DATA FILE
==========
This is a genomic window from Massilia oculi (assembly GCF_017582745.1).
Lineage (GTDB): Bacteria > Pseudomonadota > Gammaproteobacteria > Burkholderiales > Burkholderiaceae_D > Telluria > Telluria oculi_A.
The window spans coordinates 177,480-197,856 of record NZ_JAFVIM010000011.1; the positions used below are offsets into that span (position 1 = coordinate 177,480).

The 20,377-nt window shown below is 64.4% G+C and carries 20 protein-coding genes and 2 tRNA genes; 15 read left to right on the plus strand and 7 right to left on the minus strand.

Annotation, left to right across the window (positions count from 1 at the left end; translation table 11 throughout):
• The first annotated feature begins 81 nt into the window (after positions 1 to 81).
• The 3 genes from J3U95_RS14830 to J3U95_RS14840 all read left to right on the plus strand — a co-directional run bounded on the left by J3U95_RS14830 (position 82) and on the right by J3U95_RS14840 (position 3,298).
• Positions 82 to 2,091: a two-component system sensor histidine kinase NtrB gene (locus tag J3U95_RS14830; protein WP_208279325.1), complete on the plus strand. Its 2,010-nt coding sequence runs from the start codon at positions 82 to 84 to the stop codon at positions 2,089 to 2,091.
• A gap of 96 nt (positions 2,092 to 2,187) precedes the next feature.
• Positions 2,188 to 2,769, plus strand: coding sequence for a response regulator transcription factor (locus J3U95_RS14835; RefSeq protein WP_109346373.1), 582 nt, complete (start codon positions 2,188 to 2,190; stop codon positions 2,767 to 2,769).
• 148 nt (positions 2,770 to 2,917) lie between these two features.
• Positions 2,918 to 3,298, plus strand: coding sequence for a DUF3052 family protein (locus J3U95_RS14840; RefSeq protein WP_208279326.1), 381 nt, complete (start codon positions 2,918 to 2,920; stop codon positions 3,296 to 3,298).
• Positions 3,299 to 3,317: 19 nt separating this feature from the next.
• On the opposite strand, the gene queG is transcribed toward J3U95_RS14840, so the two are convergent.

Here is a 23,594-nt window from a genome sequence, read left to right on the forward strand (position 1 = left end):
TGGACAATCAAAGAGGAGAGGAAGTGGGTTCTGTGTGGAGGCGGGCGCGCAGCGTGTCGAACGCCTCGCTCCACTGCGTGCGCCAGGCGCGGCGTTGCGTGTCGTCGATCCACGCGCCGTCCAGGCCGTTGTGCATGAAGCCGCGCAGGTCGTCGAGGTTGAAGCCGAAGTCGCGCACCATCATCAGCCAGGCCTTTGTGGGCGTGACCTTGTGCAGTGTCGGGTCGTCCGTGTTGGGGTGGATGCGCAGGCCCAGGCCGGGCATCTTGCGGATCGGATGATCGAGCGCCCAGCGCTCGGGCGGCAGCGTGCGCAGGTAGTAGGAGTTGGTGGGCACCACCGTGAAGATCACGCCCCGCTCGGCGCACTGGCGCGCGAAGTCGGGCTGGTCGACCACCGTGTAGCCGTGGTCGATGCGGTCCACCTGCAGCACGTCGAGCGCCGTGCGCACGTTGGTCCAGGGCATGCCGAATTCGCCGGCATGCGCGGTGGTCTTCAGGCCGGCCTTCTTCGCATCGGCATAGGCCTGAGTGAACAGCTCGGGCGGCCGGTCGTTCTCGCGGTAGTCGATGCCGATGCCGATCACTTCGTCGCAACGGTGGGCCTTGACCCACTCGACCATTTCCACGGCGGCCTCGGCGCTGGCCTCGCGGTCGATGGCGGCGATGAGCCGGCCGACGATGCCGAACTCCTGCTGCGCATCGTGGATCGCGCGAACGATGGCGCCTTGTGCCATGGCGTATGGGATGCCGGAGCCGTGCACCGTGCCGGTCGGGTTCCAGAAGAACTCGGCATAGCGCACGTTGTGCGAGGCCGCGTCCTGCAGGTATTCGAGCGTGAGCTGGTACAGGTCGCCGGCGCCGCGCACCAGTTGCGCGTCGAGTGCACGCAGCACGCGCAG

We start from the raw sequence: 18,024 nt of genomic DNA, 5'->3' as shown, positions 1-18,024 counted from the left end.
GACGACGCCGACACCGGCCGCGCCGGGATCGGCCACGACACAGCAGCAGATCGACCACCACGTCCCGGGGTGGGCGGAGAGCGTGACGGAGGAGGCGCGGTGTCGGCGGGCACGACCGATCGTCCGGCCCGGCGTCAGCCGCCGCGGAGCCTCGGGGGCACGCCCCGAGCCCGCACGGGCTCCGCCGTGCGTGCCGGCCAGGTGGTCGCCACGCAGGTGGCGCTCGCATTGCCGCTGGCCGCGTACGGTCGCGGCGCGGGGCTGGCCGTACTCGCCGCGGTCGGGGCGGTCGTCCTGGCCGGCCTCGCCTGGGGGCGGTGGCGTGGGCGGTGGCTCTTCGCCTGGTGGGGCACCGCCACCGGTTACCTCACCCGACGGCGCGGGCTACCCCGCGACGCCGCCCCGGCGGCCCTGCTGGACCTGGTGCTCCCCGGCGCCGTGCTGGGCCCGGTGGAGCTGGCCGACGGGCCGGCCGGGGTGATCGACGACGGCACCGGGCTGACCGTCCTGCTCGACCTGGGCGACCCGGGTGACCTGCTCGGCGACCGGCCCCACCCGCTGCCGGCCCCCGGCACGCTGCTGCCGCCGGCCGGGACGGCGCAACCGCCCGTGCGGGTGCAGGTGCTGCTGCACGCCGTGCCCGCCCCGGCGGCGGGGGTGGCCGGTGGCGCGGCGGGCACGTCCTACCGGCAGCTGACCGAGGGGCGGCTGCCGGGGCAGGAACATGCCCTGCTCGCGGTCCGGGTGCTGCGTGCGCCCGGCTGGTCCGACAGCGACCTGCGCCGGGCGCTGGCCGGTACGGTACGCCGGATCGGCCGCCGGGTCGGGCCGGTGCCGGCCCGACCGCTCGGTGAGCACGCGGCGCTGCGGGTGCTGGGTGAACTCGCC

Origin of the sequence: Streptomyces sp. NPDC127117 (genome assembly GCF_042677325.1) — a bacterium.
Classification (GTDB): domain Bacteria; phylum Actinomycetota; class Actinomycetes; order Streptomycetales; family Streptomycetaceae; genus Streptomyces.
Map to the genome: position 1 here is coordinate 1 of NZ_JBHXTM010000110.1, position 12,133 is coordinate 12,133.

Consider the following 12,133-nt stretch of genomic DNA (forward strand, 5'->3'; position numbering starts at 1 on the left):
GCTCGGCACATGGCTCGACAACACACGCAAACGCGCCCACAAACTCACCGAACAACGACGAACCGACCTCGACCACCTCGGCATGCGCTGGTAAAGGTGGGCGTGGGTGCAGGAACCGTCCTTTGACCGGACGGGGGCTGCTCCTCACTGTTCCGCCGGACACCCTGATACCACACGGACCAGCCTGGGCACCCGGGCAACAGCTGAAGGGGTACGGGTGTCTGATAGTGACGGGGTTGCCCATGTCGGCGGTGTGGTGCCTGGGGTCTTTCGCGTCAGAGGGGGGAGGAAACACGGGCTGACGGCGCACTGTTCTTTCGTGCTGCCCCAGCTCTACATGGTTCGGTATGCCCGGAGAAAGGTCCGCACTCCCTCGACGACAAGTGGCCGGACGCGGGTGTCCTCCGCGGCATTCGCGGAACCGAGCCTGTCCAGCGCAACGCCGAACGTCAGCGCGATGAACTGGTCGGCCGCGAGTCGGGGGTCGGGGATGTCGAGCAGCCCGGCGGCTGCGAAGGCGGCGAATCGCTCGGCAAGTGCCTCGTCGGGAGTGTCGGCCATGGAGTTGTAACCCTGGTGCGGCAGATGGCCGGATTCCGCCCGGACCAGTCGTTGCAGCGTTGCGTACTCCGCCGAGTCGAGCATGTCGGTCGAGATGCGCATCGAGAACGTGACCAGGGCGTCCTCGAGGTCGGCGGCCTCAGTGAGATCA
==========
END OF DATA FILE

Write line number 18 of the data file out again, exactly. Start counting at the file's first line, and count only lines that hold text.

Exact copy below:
GACGACGCCGACACCGGCCGCGCCGGGATCGGCCACGACACAGCAGCAGATCGACCACCACGTCCCGGGGTGGGCGGAGAGCGTGACGGAGGAGGCGCGGTGTCGGCGGGCACGACCGATCGTCCGGCCCGGCGTCAGCCGCCGCGGAGCCTCGGGGGCACGCCCCGAGCCCGCACGGGCTCCGCCGTGCGTGCCGGCCAGGTGGTCGCCACGCAGGTGGCGCTCGCATTGCCGCTGGCCGCGTACGGTCGCGGCGCGGGGCTGGCCGTACTCGCCGCGGTCGGGGCGGTCGTCCTGGCCGGCCTCGCCTGGGGGCGGTGGCGTGGGCGGTGGCTCTTCGCCTGGTGGGGCACCGCCACCGGTTACCTCACCCGACGGCGCGGGCTACCCCGCGACGCCGCCCCGGCGGCCCTGCTGGACCTGGTGCTCCCCGGCGCCGTGCTGGGCCCGGTGGAGCTGGCCGACGGGCCGGCCGGGGTGATCGACGACGGCACCGGGCTGACCGTCCTGCTCGACCTGGGCGACCCGGGTGACCTGCTCGGCGACCGGCCCCACCCGCTGCCGGCCCCCGGCACGCTGCTGCCGCCGGCCGGGACGGCGCAACCGCCCGTGCGGGTGCAGGTGCTGCTGCACGCCGTGCCCGCCCCGGCGGCGGGGGTGGCCGGTGGCGCGGCGGGCACGTCCTACCGGCAGCTGACCGAGGGGCGGCTGCCGGGGCAGGAACATGCCCTGCTCGCGGTCCGGGTGCTGCGTGCGCCCGGCTGGTCCGACAGCGACCTGCGCCGGGCGCTGGCCGGTACGGTACGCCGGATCGGCCGCCGGGTCGGGCCGGTGCCGGCCCGACCGCTCGGTGAGCACGCGGCGCTGCGGGTGCTGGGTGAACTCGCC